The “Master of Suspense”, Hitch himself, observed: “Art is emotion.”

16 Songs” is an artful collection of Allison Crowe musical works with visuals from great creators and innovators – film-makers, animators, painters, photographers: Fernand Léger, Jean Vigo, Buster Keaton, Dave Fleischer & Max Fleischer, Edwin S. Porter, Man Ray, Hans Richter, Marcel Duchamp, Alexander Calder, Winsor McCay, Augusto Genina, René Clair & Georg W. Pabst. Iconic images and figures – Louise Brooks, Lois Lane and Clark Kent/Superman, Michel Simon, Dita Parlo, Jean Dasté, and Kiki de Montparnasse – populate the video album playlist.

“Oh, this is wonderful, it really is,” says Slovenia’s Milka of an advance screening, “I love it.” The art-aficionado from Izola comments: “It is marvellous amalgamation of Allison’s voice and movie’s poetry. Both benefit from each other and give a viewer another dimension for song’s interpretation. While the movie, not known to me, suddenly takes me to place where one never ages. Love it.”

Curtains rise on Allison Crowe’s “16 Songs” video album daily from the New Moon of September 23 to the Full Moon of October 8, 2014. Visit your favourite online video portal to know how it feels.

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“Better Man”, “Control”, + “Dissolve”

“It seems our favorite independent singer-songwriter is more determined than ever to forge her own path. I predict we’ll be seeing Allison Crowe not once but twice on our best of the year list,” says music blogger Muruch in a review of Allison’s new album, “Heavy Graces”, (and referencing “Newfoundland Vinyl”, her LP/album out earlier this year): http://www.muruch.com/2013/10/allison-crowe-heavy-graces.html

Heavy Graces includes new songs from the pen and soul of Allison Crowe, alongside the Canadian artist’s interpretations of tunes composed by Leonard Cohen and Pearl Jam’s Eddie Vedder.
It’s accompanied by a series of music-movie mash-ups.
Here she covers a favourite by Eddie Vedder – first performed by EV with the band Bad Radio – and, then, naturally, with Pearl Jam.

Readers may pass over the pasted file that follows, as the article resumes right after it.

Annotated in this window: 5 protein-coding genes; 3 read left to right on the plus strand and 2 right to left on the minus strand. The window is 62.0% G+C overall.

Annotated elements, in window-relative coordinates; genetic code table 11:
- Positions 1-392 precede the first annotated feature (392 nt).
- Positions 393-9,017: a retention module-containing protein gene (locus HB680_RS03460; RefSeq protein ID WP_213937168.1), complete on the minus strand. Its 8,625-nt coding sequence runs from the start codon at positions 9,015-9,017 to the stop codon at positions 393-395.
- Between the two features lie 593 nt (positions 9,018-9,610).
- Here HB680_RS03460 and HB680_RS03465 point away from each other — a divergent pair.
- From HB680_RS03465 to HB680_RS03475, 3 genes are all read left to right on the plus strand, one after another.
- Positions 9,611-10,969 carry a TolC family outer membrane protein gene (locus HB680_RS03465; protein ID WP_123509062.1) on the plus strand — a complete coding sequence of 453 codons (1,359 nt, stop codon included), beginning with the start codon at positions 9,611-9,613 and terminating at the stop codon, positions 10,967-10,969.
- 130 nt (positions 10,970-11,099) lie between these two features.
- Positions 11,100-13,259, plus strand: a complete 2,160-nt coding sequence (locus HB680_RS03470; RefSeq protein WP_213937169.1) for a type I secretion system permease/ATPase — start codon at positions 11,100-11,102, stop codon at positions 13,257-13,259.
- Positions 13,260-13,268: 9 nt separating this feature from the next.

Allison Crowe identifies “Vitalogy“, PJ’s 1994 album, as one of the central music influences during her formative teen years. She tells music blogger, Stephen Thomas (co-founder of the UK’s Folkroom Records):

“And, of course, I have ALWAYS dreamed in colour and loved Better Man.”

“Singing along to ‘Better Man’ with an entire Vancouver concert audience the first time I ever managed to experience Pearl Jam live… is something I will never forget. We were freaking GOOD singers! I can’t wait to experience that again.”

With her own, roots rock, version of the song, Crowe brings past and present together musically. Visually, as well, time is elastic and themes impressionistic.

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The music is joined by an excerpt from the silent film classic “Broken Blossoms” – directed by D.W. Griffith and starring Lillian Gish as Lucy Burrows, Donald Crisp as Battling Burrows, (her abusive father), and Richard Barthelmess as Cheng Huan (who befriends and nurses Lucy).

The original songs from Allison Crowe’s new album are visually paired with scenes from the classic Buster Keaton silent film, “The General” – several videos of which we’ve posted already – combining humor and pathos.

Now, here’s “Control“:

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and, “Dissolve“:

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“You All Haunt Me” mash-up

Back on track we go with Allison Crowe, Buster Keaton and co. (When all the song videos are posted, we’ll make a playlist.) Here’s “You All Haunt Me“, from Allison’s newest album, “Heavy Graces“, and the second excerpt episode from the silent film classic, “The General“.